“Making a Poem Helps You Grow Up”—The WITS Year-End Readings
June 25, 2019
Because so much of the work of our Writers in the Schools program happens behind the curtain—in public school rooms and hospital rooms, in notebooks and on sheets of scrap paper, in classroom anthologies and letterpress broadsides—it’s always a remarkable moment when students take the stage at our Year End Readings.
Across two nights of elementary, middle, and high school showcases, WITS students give us a glimpse into the year’s best poems, comics, memoirs, and short stories. But they give us something more. As WITS Writers-in-Residence take the stage with their students, adjust their students’ microphones, and give us an always-memorable introduction to each young writer’s individual talents, quirks, and wisdom, we get to see something special—a glimpse into a mentor and mentee’s relationship with writing, and the growth and trust it takes to make great work happen.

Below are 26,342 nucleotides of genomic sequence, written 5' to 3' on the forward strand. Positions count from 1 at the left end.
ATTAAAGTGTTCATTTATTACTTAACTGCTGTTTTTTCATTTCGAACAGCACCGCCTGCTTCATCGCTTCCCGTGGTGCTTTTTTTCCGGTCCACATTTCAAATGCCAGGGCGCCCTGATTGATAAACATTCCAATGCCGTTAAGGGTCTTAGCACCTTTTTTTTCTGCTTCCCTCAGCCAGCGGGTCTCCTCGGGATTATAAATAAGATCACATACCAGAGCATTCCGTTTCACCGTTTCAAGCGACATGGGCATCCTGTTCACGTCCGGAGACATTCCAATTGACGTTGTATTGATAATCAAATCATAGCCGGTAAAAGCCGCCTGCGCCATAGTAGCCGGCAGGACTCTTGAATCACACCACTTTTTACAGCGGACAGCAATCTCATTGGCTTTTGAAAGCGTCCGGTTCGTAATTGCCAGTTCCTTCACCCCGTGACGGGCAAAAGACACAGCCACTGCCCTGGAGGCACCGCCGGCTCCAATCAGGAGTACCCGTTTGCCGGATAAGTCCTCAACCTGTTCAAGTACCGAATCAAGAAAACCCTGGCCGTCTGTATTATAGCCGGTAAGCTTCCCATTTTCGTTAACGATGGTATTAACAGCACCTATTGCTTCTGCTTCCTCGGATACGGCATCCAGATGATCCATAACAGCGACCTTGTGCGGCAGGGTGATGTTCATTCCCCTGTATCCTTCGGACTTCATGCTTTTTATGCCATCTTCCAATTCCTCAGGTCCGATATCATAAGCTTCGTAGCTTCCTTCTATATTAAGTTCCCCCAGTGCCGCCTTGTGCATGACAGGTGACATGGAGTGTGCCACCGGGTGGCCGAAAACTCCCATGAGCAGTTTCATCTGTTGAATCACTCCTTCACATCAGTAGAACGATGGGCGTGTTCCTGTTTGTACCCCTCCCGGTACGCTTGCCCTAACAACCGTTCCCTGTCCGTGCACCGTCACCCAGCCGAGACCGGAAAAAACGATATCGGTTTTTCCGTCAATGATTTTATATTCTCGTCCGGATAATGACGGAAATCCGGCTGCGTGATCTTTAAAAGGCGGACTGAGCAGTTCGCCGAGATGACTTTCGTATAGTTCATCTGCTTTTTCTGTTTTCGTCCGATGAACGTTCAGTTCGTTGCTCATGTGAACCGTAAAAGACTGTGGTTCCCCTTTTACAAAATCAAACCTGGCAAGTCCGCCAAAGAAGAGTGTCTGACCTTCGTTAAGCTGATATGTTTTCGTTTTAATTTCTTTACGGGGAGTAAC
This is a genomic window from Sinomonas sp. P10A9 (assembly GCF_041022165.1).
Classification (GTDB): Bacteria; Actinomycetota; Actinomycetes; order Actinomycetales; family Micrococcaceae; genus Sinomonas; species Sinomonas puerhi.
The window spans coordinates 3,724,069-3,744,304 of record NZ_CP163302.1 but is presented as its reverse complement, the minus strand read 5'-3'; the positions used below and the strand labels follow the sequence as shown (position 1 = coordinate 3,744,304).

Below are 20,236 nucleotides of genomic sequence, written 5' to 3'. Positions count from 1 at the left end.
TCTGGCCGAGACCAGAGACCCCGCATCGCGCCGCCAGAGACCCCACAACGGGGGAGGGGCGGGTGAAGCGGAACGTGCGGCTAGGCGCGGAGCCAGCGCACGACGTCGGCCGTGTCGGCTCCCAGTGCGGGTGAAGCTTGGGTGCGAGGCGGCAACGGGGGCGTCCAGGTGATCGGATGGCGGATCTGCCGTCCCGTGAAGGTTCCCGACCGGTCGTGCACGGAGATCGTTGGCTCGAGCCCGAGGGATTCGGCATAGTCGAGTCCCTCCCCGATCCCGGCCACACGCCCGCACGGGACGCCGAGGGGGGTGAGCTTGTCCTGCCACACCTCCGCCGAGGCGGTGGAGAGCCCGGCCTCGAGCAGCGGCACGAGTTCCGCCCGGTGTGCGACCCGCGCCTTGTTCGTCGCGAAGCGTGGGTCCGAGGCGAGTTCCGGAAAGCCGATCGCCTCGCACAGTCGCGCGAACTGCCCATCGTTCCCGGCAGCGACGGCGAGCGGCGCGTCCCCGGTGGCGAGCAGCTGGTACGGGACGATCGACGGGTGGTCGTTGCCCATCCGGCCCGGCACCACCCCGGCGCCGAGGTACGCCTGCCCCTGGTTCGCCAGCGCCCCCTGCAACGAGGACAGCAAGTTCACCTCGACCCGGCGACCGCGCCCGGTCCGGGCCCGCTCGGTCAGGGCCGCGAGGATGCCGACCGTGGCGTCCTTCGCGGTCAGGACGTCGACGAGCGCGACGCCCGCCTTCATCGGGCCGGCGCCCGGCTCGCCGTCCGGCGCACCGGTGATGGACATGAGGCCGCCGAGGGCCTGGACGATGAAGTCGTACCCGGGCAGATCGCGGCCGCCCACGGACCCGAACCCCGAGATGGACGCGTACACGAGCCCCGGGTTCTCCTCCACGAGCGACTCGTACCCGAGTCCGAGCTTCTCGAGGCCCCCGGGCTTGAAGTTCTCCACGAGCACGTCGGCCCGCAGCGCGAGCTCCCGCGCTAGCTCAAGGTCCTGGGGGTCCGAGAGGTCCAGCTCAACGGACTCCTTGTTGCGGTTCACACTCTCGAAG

This year’s readings, which took place at the Broadway Performance Hall on May 29th and 30th, can be summed up in one such introduction from WITS Writer Samar Abulhassan, as she introduced Nayeli, a fourth-grader at Laurelhurst Elementary School: “I was overjoyed to discuss the writing process with Nayeli recently, who shared with me that while parents have the obligation to protect their children, making a poem helps you grow up.”
You can take part after the fact yourself, even if you weren’t in the auditorium that week—listen to audio on our WITS Soundcloud (or, embedded above); view a gallery of images from the first and second night on Facebook; and download the WITS broadsides from younger and older students on lectures.org, as well as this collection of great comics.